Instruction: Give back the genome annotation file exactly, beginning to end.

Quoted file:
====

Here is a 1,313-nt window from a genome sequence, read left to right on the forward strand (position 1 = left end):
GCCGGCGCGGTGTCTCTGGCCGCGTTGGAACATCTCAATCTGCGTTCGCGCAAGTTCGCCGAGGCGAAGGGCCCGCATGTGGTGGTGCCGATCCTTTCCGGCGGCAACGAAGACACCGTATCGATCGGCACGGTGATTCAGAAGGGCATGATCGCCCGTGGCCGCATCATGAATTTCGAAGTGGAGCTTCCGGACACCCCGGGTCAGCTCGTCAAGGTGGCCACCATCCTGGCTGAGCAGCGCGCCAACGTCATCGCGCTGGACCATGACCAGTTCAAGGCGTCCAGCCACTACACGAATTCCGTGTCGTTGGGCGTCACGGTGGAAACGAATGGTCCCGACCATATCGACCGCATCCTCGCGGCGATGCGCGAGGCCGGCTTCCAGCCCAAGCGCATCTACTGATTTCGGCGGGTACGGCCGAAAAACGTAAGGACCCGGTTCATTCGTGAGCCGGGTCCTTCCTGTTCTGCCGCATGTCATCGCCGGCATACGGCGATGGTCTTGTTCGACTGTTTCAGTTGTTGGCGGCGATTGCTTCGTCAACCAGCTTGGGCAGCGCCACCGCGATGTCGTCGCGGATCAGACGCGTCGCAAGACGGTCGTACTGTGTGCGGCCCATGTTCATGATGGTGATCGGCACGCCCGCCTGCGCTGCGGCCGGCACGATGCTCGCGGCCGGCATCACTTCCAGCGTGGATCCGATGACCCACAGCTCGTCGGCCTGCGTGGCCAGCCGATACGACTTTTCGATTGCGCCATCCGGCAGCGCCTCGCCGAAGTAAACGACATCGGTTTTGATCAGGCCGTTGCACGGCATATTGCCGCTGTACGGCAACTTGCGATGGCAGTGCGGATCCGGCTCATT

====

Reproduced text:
Here is a 1,313-nt window from a genome sequence, read left to right on the forward strand (position 1 = left end):
GCCGGCGCGGTGTCTCTGGCCGCGTTGGAACATCTCAATCTGCGTTCGCGCAAGTTCGCCGAGGCGAAGGGCCCGCATGTGGTGGTGCCGATCCTTTCCGGCGGCAACGAAGACACCGTATCGATCGGCACGGTGATTCAGAAGGGCATGATCGCCCGTGGCCGCATCATGAATTTCGAAGTGGAGCTTCCGGACACCCCGGGTCAGCTCGTCAAGGTGGCCACCATCCTGGCTGAGCAGCGCGCCAACGTCATCGCGCTGGACCATGACCAGTTCAAGGCGTCCAGCCACTACACGAATTCCGTGTCGTTGGGCGTCACGGTGGAAACGAATGGTCCCGACCATATCGACCGCATCCTCGCGGCGATGCGCGAGGCCGGCTTCCAGCCCAAGCGCATCTACTGATTTCGGCGGGTACGGCCGAAAAACGTAAGGACCCGGTTCATTCGTGAGCCGGGTCCTTCCTGTTCTGCCGCATGTCATCGCCGGCATACGGCGATGGTCTTGTTCGACTGTTTCAGTTGTTGGCGGCGATTGCTTCGTCAACCAGCTTGGGCAGCGCCACCGCGATGTCGTCGCGGATCAGACGCGTCGCAAGACGGTCGTACTGTGTGCGGCCCATGTTCATGATGGTGATCGGCACGCCCGCCTGCGCTGCGGCCGGCACGATGCTCGCGGCCGGCATCACTTCCAGCGTGGATCCGATGACCCACAGCTCGTCGGCCTGCGTGGCCAGCCGATACGACTTTTCGATTGCGCCATCCGGCAGCGCCTCGCCGAAGTAAACGACATCGGTTTTGATCAGGCCGTTGCACGGCATATTGCCGCTGTACGGCAACTTGCGATGGCAGTGCGGATCCGGCTCATT